5. Ziad

    Ziad I speak in rebuses Veteran

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    Hopefully I will. We'll find out soon enough! Knights of the Nine is quick-playing as it only involves four dungeons. Everything else is done outside and in fact I thought the non-dungeon tasks were much more interesting. Retrieving the Mace in particular was interesting. Anyway there's not much to the quest. I started the Pilgrimage early on and just stopped whenever I passed by a wayshrine until I got the vision. Gathering the relics was fun but unfortunately they're not that great and I had better gear for most pieces, except for the cuirass and greaves. Unfortunately I can no longer use the Gray Cowl because the Infamy makes it impossible to wear any of the relics.

    Anyway with the relics in hand I head to the ruins where Umaril is staying. Those are pretty small, though keeping my small army of Knights alive was rather challenging, thanks to the ever-idiotic AI. Destroying the Black Orb was fun and the effect it has on the battlefield is very atmospheric - the sudden quiet after all the noise and the rushing trying to keep everyone alive works very well. The fight against Umaril was a bit disappointing, as he was pretty easy to beat. Then again I'm at level 30 at this point, so there's not much of a challenge left in any fight that doesn't involve half a dozen spellcasting enemies at once.

    While doing the plugins I also finished the daedric quests (and got the oh-so-worth-it Oghma Infinium) and some of the master training quests. I still have some of these left, as not all my skills are high enough, but I'll move to the Shivering Isles and do them later on.
     
  6. Ziad

    Ziad I speak in rebuses Veteran

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    Shivering Isles

    [​IMG] Last stop on the tour! So far I am a little disappointed in Shivering Isles. I've not started the MQ yet (aside from getting out of the Fringe) and have been doing side stuff instead. The side quests represent the worst aspect of Oblivion: endless collect-them-all quests. As if Ayleid Statues and Shadowbanish Wine wasn't enough, here there's the taxonomy, the Museum of Oddities, the tong and calipers collector... about the only interesting collection quest of the bunch is the one involving the restless spirits on the Hill of Suicides, mainly because the quest has no journal entry, is never actively dropped (it's just mentioned by a guy in Deepwallow) and there is no quest marker or journal popup when a skull is found - which would be frustrating had the skulls been randomly thrown about, but they're actually cleverly placed and it's usually easy to recognise they're more important than the regular bones lying around. All of the collection quest also share one common problem: the only way to finish them seems to involve exploring every non-quest dungeon in the hope of finding all the required items, and that's not something I feel willing to do, so I will either cheat and read a walkthrough or leave them uncompleted.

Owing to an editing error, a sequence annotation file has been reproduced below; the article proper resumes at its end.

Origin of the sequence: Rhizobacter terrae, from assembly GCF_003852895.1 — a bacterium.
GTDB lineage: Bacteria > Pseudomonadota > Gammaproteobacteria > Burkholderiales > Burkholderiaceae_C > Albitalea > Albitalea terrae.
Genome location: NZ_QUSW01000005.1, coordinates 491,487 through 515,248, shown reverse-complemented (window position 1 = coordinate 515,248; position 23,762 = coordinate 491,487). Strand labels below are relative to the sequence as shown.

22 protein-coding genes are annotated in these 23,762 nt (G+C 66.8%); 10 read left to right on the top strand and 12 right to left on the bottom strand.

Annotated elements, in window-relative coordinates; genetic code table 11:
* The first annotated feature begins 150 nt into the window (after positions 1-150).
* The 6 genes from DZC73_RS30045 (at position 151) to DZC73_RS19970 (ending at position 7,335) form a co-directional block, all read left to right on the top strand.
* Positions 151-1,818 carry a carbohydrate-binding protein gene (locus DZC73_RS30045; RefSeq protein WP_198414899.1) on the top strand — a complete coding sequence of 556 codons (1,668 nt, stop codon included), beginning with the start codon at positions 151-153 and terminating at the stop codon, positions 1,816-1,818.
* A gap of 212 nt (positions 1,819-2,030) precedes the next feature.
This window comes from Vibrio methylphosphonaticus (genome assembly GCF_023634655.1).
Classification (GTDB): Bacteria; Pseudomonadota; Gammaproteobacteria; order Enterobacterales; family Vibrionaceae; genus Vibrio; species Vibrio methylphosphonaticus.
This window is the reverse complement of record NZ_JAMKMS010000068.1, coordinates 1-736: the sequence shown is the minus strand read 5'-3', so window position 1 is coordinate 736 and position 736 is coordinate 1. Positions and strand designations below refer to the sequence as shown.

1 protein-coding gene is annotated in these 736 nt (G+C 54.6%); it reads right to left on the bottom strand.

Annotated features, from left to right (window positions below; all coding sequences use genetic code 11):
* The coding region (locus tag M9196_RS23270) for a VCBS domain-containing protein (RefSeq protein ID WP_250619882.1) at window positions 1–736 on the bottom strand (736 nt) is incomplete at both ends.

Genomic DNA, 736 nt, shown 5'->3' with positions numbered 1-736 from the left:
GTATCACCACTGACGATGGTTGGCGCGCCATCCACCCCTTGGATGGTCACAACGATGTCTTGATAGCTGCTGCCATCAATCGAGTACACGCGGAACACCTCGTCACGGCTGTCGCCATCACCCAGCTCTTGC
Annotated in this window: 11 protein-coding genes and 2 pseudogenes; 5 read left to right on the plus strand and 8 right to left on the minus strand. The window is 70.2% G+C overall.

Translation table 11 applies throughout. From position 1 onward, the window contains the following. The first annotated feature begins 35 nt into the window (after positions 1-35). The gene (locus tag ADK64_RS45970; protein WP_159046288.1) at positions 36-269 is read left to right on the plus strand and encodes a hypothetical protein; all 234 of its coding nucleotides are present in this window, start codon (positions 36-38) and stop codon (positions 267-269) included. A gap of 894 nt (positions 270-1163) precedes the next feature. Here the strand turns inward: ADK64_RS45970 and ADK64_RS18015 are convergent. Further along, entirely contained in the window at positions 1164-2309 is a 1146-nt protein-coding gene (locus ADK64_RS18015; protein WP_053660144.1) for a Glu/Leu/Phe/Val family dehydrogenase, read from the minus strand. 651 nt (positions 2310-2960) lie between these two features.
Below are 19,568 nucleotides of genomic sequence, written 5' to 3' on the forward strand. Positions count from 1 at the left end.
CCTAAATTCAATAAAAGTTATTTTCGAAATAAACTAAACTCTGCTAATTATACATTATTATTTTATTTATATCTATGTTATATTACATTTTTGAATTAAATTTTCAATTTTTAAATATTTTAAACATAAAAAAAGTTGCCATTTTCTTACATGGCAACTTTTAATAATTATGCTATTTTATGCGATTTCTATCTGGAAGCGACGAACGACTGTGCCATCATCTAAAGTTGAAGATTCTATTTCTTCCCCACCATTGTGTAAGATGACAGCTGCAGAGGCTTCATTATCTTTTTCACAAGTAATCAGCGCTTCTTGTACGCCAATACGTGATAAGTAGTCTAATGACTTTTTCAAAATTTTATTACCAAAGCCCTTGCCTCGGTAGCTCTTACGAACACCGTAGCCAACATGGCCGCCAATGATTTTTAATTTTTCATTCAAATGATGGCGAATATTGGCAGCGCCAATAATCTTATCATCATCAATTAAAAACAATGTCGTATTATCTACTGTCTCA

The Shivering Isles themselves are a marked improvement over Cyrodiil in terms of originality. Gone are the generic look and architecture, replaced by an alien landscape with more interesting fauna and flora. Unfortunately even there I feel Bethesda didn't go far enough. The Isles have a certain Morrowind-y look and as a result come across as a different province, rather than a completely different plane of existence. It doesn't help that all the NPCs are the same 10 races found in Cyrodiil, with no daedric NPCs and nonhostile dremora or atronachs. Even the Golden Saints and Dark Seducers look far more human than their previous appearances in other games. While I'm glad they went for a different look for Sheogorath's realm (as opposed to Boethiah's and Pyrite's, which looked identical to Dagon's in blatant contradiction of canon), the Isles just don't look as alien as Dagon's Plane of Oblivion.

    The writing seems to be much improved over Oblivion. Haskill in particular got a few chuckles thanks to his completely deadpan delivery and general snark. Also, while the collection quests are a pain, the in-town ones are more interesting, though I still miss the ability to complete at least some of them in more than one way.
     
  7. Ziad

    Ziad I speak in rebuses Veteran

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    I started on the SI main line yesterday, and things went surprisingly quickly. Xedilian was a fun dungeon and I particularly liked the ability to play dungeon master with the party of adventurers (I drove them all mad, of course). I think it would have been more fun if there had been hints of these obstacles on the way in, but it's entertaining as it is. Joining the courts was also fun. "Addiction" was particularly interesting thanks to the stat drops when going on withdrawal. Having a level 40 character means the attribute drain doesn't make a lot of difference even at the most severe withdrawal stage, but I can imagine how that would devastate a low-level character. The murder plot was a good premise but it's far too easy to solve.